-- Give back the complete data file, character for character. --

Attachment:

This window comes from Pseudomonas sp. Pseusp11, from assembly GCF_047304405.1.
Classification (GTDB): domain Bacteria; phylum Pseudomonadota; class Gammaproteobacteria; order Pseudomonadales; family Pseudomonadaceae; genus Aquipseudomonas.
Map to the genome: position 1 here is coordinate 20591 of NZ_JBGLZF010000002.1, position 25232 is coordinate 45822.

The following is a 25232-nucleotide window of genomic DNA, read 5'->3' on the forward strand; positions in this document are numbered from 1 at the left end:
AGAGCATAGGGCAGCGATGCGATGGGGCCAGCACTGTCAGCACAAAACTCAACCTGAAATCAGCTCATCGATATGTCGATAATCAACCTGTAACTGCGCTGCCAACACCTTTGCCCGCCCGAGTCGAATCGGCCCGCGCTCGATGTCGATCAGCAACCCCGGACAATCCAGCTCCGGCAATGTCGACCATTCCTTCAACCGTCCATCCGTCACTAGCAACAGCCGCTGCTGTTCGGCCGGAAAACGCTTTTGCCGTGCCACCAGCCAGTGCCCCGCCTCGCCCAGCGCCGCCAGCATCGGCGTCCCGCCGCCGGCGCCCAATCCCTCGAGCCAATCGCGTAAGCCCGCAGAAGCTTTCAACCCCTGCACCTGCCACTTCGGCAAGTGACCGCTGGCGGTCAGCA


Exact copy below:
This window comes from Pseudomonas sp. Pseusp11, from assembly GCF_047304405.1.
Classification (GTDB): domain Bacteria; phylum Pseudomonadota; class Gammaproteobacteria; order Pseudomonadales; family Pseudomonadaceae; genus Aquipseudomonas.
Map to the genome: position 1 here is coordinate 20591 of NZ_JBGLZF010000002.1, position 25232 is coordinate 45822.

The following is a 25232-nucleotide window of genomic DNA, read 5'->3' on the forward strand; positions in this document are numbered from 1 at the left end:
AGAGCATAGGGCAGCGATGCGATGGGGCCAGCACTGTCAGCACAAAACTCAACCTGAAATCAGCTCATCGATATGTCGATAATCAACCTGTAACTGCGCTGCCAACACCTTTGCCCGCCCGAGTCGAATCGGCCCGCGCTCGATGTCGATCAGCAACCCCGGACAATCCAGCTCCGGCAATGTCGACCATTCCTTCAACCGTCCATCCGTCACTAGCAACAGCCGCTGCTGTTCGGCCGGAAAACGCTTTTGCCGTGCCACCAGCCAGTGCCCCGCCTCGCCCAGCGCCGCCAGCATCGGCGTCCCGCCGCCGGCGCCCAATCCCTCGAGCCAATCGCGTAAGCCCGCAGAAGCTTTCAACCCCTGCACCTGCCACTTCGGCAAGTGACCGCTGGCGGTCAGCA